OraSure Seems Too Cheap Relative To Infectious Disease Opportunities

| About: OraSure Technologies, (OSUR)
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Summary

Over-the-counter hiv testing could open a new $300 million revenue opportunity for orasure.

Orasure has the only rapid hcv test on the market, just as new drugs start to raise awareness of hcv testing.

The stock's multiple lags where many high-growth diagnostics stocks have traded in the recent past.

Investors can be a fickle bunch. While they will happily reward strong growth stories with eye-popping valuation multiples, they can be demanding when it comes to the timing of that growth and the marketing/investment spending that the company has to do to generate it. That's my basic thesis on OraSure (NASDAQ:OSUR), as the shares of this rapid point-of-care (or PoC) testing specialist seem undervalued relative to other diagnostics growth stories.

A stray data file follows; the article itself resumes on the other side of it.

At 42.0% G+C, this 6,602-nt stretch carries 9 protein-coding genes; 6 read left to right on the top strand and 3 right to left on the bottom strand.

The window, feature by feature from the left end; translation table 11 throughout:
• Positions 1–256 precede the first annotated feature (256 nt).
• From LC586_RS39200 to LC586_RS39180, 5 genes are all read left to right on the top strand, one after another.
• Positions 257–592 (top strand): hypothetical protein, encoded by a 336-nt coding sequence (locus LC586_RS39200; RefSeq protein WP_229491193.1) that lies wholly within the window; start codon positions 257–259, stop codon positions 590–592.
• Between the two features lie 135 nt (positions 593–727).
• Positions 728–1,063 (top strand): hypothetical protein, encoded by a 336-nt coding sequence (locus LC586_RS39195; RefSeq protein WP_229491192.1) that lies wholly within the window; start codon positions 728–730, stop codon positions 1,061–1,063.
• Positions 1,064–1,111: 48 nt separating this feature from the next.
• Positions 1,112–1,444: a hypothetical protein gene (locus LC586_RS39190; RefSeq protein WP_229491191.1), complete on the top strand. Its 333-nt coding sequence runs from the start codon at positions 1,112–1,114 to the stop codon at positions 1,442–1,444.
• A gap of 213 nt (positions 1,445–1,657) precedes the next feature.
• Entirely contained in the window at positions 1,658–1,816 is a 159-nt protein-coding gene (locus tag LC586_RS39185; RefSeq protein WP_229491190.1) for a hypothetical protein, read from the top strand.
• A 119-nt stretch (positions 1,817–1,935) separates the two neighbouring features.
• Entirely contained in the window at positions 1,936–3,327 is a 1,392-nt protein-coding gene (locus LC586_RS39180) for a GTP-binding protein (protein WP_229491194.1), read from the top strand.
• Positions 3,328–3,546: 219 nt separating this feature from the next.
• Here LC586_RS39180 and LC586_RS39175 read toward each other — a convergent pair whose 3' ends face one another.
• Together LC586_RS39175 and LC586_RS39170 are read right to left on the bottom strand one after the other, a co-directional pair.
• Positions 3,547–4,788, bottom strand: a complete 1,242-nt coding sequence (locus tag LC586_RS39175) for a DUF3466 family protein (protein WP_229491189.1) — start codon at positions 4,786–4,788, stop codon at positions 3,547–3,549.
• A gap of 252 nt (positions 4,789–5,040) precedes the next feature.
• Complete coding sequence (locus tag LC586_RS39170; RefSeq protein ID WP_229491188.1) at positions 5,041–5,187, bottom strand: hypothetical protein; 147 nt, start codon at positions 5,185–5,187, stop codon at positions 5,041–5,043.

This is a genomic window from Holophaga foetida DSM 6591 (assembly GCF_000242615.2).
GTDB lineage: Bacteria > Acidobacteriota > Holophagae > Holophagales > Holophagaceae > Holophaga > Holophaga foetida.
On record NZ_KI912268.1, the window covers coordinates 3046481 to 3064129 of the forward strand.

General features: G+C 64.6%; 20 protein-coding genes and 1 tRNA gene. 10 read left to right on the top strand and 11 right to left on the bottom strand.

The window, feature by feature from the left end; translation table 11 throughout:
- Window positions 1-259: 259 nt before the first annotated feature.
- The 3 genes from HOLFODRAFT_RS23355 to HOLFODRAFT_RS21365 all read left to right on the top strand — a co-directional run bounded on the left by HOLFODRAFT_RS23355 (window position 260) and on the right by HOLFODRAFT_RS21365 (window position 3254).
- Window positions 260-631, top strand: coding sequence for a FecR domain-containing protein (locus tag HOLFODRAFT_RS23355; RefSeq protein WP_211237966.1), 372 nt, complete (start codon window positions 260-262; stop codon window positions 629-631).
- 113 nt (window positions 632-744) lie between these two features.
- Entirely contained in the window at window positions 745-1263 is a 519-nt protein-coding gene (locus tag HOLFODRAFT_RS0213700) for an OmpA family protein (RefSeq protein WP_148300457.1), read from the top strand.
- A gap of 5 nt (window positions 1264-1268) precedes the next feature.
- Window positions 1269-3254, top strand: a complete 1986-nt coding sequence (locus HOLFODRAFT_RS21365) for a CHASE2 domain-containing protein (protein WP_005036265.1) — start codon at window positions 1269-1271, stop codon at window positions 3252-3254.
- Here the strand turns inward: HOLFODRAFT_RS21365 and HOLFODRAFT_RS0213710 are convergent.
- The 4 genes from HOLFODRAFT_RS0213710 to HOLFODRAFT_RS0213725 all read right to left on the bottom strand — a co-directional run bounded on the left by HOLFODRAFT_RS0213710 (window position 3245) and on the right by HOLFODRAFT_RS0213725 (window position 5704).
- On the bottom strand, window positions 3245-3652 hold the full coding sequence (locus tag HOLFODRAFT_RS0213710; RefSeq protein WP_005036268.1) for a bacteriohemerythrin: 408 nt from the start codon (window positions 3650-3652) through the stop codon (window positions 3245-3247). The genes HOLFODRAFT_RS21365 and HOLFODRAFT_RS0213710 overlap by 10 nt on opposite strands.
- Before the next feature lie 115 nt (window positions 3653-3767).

A Leading Share In HIV

OraSure has already done what many med-techs never do - it has established that it can not only get a test through the FDA and onto the market, but then drive significant market share. OraSure's OraQuick Advance test has over one-quarter of the overall U.S. professional HIV testing market (that is, testing performed in a medical setting) and over 60% share of rapid testing. While OraSure isn't as strong in the more price-sensitive international market (where companies like Trinity (NASDAQ:TRIB), Alere (NYSE:ALR), and Chembio (NASDAQ:CEMI) also compete), the company's flexible test (it can test saliva, whole blood, or plasma) has proven to be a winner.

Now OraSure is looking to extend that leadership to the over-the-counter/home testing market. HIV testing still carries an enormous stigma for some people and it is thought that the home testing market could be worth over $300 million, or 50% more than the professional market ($200 million), if not higher.